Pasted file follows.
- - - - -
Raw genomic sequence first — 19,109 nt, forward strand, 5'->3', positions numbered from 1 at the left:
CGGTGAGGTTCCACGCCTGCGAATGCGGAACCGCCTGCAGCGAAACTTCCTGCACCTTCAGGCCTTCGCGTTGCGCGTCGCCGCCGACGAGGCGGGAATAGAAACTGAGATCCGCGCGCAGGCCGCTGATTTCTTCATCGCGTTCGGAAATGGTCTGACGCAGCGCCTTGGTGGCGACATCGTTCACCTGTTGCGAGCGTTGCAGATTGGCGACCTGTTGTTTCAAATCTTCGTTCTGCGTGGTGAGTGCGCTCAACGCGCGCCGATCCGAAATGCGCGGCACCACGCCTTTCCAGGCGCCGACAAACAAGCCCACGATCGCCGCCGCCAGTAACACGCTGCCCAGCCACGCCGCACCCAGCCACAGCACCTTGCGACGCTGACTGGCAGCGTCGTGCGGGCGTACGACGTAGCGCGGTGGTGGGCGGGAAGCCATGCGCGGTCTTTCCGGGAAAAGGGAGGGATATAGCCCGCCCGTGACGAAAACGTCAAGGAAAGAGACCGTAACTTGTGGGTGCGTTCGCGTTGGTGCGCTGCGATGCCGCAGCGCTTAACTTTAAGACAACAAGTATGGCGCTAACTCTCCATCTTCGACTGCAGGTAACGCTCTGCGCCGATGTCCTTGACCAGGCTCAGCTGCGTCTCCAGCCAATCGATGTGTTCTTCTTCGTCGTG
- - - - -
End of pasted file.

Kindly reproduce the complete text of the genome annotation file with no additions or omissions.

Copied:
Raw genomic sequence first — 19,109 nt, forward strand, 5'->3', positions numbered from 1 at the left:
CGGTGAGGTTCCACGCCTGCGAATGCGGAACCGCCTGCAGCGAAACTTCCTGCACCTTCAGGCCTTCGCGTTGCGCGTCGCCGCCGACGAGGCGGGAATAGAAACTGAGATCCGCGCGCAGGCCGCTGATTTCTTCATCGCGTTCGGAAATGGTCTGACGCAGCGCCTTGGTGGCGACATCGTTCACCTGTTGCGAGCGTTGCAGATTGGCGACCTGTTGTTTCAAATCTTCGTTCTGCGTGGTGAGTGCGCTCAACGCGCGCCGATCCGAAATGCGCGGCACCACGCCTTTCCAGGCGCCGACAAACAAGCCCACGATCGCCGCCGCCAGTAACACGCTGCCCAGCCACGCCGCACCCAGCCACAGCACCTTGCGACGCTGACTGGCAGCGTCGTGCGGGCGTACGACGTAGCGCGGTGGTGGGCGGGAAGCCATGCGCGGTCTTTCCGGGAAAAGGGAGGGATATAGCCCGCCCGTGACGAAAACGTCAAGGAAAGAGACCGTAACTTGTGGGTGCGTTCGCGTTGGTGCGCTGCGATGCCGCAGCGCTTAACTTTAAGACAACAAGTATGGCGCTAACTCTCCATCTTCGACTGCAGGTAACGCTCTGCGCCGATGTCCTTGACCAGGCTCAGCTGCGTCTCCAGCCAATCGATGTGTTCTTCTTCGTCGTG